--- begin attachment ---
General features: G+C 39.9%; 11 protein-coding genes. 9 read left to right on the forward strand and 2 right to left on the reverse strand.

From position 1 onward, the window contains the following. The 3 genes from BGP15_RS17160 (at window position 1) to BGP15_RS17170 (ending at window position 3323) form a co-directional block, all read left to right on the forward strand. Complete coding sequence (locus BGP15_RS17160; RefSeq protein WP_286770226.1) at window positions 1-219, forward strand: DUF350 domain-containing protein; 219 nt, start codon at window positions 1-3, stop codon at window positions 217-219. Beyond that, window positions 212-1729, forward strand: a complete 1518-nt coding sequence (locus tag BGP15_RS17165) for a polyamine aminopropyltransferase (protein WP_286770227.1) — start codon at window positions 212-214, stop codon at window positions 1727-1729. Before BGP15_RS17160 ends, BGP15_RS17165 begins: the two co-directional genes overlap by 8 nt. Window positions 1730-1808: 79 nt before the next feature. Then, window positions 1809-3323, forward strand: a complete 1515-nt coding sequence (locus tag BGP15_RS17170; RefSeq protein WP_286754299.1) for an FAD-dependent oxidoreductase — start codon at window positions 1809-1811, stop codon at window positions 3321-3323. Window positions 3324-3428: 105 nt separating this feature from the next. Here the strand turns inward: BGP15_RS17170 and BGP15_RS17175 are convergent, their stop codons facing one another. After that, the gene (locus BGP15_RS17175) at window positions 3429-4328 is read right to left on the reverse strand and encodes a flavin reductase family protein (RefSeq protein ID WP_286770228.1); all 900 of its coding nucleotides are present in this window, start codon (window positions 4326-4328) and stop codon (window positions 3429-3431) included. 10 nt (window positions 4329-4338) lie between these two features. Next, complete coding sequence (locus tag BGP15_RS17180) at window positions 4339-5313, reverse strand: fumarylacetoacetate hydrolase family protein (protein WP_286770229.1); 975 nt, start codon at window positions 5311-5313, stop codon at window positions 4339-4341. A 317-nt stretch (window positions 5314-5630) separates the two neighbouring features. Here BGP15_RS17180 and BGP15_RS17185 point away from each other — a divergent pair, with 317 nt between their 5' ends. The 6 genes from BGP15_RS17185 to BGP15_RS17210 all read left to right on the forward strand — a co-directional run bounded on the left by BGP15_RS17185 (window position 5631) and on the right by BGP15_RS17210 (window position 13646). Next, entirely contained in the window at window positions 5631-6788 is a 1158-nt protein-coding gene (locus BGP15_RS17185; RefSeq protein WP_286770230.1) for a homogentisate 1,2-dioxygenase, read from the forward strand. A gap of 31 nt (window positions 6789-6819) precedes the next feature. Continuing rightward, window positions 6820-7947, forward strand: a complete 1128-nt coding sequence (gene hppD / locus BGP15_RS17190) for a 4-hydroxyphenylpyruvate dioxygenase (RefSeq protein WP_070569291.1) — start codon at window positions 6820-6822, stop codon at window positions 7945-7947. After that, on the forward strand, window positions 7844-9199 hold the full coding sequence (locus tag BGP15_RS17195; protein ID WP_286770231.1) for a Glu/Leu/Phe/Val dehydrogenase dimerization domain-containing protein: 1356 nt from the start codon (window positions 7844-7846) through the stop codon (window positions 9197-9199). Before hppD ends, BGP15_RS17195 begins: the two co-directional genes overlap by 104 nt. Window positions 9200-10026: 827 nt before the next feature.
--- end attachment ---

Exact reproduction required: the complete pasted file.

General features: G+C 39.9%; 11 protein-coding genes. 9 read left to right on the forward strand and 2 right to left on the reverse strand.

From position 1 onward, the window contains the following. The 3 genes from BGP15_RS17160 (at window position 1) to BGP15_RS17170 (ending at window position 3323) form a co-directional block, all read left to right on the forward strand. Complete coding sequence (locus BGP15_RS17160; RefSeq protein WP_286770226.1) at window positions 1-219, forward strand: DUF350 domain-containing protein; 219 nt, start codon at window positions 1-3, stop codon at window positions 217-219. Beyond that, window positions 212-1729, forward strand: a complete 1518-nt coding sequence (locus tag BGP15_RS17165) for a polyamine aminopropyltransferase (protein WP_286770227.1) — start codon at window positions 212-214, stop codon at window positions 1727-1729. Before BGP15_RS17160 ends, BGP15_RS17165 begins: the two co-directional genes overlap by 8 nt. Window positions 1730-1808: 79 nt before the next feature. Then, window positions 1809-3323, forward strand: a complete 1515-nt coding sequence (locus tag BGP15_RS17170; RefSeq protein WP_286754299.1) for an FAD-dependent oxidoreductase — start codon at window positions 1809-1811, stop codon at window positions 3321-3323. Window positions 3324-3428: 105 nt separating this feature from the next. Here the strand turns inward: BGP15_RS17170 and BGP15_RS17175 are convergent, their stop codons facing one another. After that, the gene (locus BGP15_RS17175) at window positions 3429-4328 is read right to left on the reverse strand and encodes a flavin reductase family protein (RefSeq protein ID WP_286770228.1); all 900 of its coding nucleotides are present in this window, start codon (window positions 4326-4328) and stop codon (window positions 3429-3431) included. 10 nt (window positions 4329-4338) lie between these two features. Next, complete coding sequence (locus tag BGP15_RS17180) at window positions 4339-5313, reverse strand: fumarylacetoacetate hydrolase family protein (protein WP_286770229.1); 975 nt, start codon at window positions 5311-5313, stop codon at window positions 4339-4341. A 317-nt stretch (window positions 5314-5630) separates the two neighbouring features. Here BGP15_RS17180 and BGP15_RS17185 point away from each other — a divergent pair, with 317 nt between their 5' ends. The 6 genes from BGP15_RS17185 to BGP15_RS17210 all read left to right on the forward strand — a co-directional run bounded on the left by BGP15_RS17185 (window position 5631) and on the right by BGP15_RS17210 (window position 13646). Next, entirely contained in the window at window positions 5631-6788 is a 1158-nt protein-coding gene (locus BGP15_RS17185; RefSeq protein WP_286770230.1) for a homogentisate 1,2-dioxygenase, read from the forward strand. A gap of 31 nt (window positions 6789-6819) precedes the next feature. Continuing rightward, window positions 6820-7947, forward strand: a complete 1128-nt coding sequence (gene hppD / locus BGP15_RS17190) for a 4-hydroxyphenylpyruvate dioxygenase (RefSeq protein WP_070569291.1) — start codon at window positions 6820-6822, stop codon at window positions 7945-7947. After that, on the forward strand, window positions 7844-9199 hold the full coding sequence (locus tag BGP15_RS17195; protein ID WP_286770231.1) for a Glu/Leu/Phe/Val dehydrogenase dimerization domain-containing protein: 1356 nt from the start codon (window positions 7844-7846) through the stop codon (window positions 9197-9199). Before hppD ends, BGP15_RS17195 begins: the two co-directional genes overlap by 104 nt. Window positions 9200-10026: 827 nt before the next feature.